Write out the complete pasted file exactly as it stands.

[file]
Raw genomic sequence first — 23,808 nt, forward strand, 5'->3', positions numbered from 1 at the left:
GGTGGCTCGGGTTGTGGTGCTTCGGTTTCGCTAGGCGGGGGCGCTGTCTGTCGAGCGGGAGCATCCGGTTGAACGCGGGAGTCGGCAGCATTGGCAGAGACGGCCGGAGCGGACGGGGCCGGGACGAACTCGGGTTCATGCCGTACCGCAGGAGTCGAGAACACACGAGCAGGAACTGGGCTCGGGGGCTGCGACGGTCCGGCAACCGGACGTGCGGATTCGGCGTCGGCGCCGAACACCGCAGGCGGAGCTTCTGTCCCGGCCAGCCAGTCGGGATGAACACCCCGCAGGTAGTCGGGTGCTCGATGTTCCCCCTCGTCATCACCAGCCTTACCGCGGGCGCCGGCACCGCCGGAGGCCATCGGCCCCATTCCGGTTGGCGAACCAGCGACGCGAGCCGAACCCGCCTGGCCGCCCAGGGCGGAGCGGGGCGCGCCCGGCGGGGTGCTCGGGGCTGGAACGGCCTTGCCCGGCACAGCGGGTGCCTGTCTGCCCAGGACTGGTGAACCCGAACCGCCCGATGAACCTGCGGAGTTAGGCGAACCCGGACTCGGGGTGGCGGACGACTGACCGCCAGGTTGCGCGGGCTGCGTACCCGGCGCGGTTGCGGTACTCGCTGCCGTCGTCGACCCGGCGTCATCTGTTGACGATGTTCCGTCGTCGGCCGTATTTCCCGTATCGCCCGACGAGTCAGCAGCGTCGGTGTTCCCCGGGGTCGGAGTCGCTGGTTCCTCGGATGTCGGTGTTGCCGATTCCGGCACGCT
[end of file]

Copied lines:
Raw genomic sequence first — 23,808 nt, forward strand, 5'->3', positions numbered from 1 at the left:
GGTGGCTCGGGTTGTGGTGCTTCGGTTTCGCTAGGCGGGGGCGCTGTCTGTCGAGCGGGAGCATCCGGTTGAACGCGGGAGTCGGCAGCATTGGCAGAGACGGCCGGAGCGGACGGGGCCGGGACGAACTCGGGTTCATGCCGTACCGCAGGAGTCGAGAACACACGAGCAGGAACTGGGCTCGGGGGCTGCGACGGTCCGGCAACCGGACGTGCGGATTCGGCGTCGGCGCCGAACACCGCAGGCGGAGCTTCTGTCCCGGCCAGCCAGTCGGGATGAACACCCCGCAGGTAGTCGGGTGCTCGATGTTCCCCCTCGTCATCACCAGCCTTACCGCGGGCGCCGGCACCGCCGGAGGCCATCGGCCCCATTCCGGTTGGCGAACCAGCGACGCGAGCCGAACCCGCCTGGCCGCCCAGGGCGGAGCGGGGCGCGCCCGGCGGGGTGCTCGGGGCTGGAACGGCCTTGCCCGGCACAGCGGGTGCCTGTCTGCCCAGGACTGGTGAACCCGAACCGCCCGATGAACCTGCGGAGTTAGGCGAACCCGGACTCGGGGTGGCGGACGACTGACCGCCAGGTTGCGCGGGCTGCGTACCCGGCGCGGTTGCGGTACTCGCTGCCGTCGTCGACCCGGCGTCATCTGTTGACGATGTTCCGTCGTCGGCCGTATTTCCCGTATCGCCCGACGAGTCAGCAGCGTCGGTGTTCCCCGGGGTCGGAGTCGCTGGTTCCTCGGATGTCGGTGTTGCCGATTCCGGCACGCT